By William J. Snape, III | 63 Am. U. L. Rev. 1587 (2014)

Climate change impacts the law on many levels and in many ways.  This Article asks a threshold question:  what legal structures will most effectively reduce growing levels of anthropogenic greenhouse pollution?  The answer is that an existing U.S. statute—the Clean Air Act—not only possesses clear commands to ratchet down greenhouse pollutants domestically, but also provides explicit authority to negotiate concomitant air pollution reduction with countries around the planet in a fair, transparent, and reciprocal fashion.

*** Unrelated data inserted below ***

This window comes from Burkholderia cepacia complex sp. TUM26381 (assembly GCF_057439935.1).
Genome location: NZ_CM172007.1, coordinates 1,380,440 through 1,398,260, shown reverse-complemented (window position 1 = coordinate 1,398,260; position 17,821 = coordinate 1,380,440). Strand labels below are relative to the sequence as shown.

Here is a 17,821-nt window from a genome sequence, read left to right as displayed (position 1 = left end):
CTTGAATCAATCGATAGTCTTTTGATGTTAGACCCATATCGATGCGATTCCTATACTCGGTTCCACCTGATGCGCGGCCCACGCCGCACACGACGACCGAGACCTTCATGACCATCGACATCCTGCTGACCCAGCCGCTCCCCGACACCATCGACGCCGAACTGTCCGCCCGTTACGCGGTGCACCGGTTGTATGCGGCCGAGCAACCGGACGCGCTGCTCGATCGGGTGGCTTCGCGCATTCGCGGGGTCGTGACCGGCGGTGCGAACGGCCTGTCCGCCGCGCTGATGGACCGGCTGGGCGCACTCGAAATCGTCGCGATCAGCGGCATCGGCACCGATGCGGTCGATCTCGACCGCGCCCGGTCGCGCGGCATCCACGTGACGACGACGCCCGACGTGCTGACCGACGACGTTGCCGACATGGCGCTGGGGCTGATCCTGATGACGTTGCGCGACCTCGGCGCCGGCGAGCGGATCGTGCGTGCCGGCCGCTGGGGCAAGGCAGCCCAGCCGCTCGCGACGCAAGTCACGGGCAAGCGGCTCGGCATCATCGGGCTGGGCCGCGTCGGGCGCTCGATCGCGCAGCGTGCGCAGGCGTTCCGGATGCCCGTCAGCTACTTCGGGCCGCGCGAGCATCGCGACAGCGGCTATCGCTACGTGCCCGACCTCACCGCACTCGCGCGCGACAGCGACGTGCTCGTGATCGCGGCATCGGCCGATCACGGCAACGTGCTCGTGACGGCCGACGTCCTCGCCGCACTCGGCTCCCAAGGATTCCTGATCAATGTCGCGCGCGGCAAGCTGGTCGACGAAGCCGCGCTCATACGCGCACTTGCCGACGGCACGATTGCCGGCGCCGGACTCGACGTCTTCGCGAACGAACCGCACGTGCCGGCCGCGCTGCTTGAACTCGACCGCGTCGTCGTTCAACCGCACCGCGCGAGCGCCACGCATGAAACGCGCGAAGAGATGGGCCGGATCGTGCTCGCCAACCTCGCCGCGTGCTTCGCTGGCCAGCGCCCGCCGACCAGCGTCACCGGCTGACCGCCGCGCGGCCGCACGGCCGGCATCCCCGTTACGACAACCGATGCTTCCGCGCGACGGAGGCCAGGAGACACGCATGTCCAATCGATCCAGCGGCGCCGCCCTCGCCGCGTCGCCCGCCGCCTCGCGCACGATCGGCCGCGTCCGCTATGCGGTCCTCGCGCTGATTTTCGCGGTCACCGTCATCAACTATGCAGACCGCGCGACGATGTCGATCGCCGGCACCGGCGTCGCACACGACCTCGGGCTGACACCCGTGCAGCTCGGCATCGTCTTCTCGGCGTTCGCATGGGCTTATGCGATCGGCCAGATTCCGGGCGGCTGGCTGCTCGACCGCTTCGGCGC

Further, application of the Clean Air Act is consistent with other legal and policy tools to address global warming.  This statute-based solution, while facially simple, raises novel administrative law applications that link many local, regional, and national governments while simultaneously raising issues that go to the heart of current individual energy demand and consumption behaviors.  Overall, this proposal would demand science-based standards, complete public involvement in decisions, and flexibility on means to achieve pollution reduction goals.  Without such an effort, the misery index for humans and the rest of the natural world seems destined to rise precipitously.

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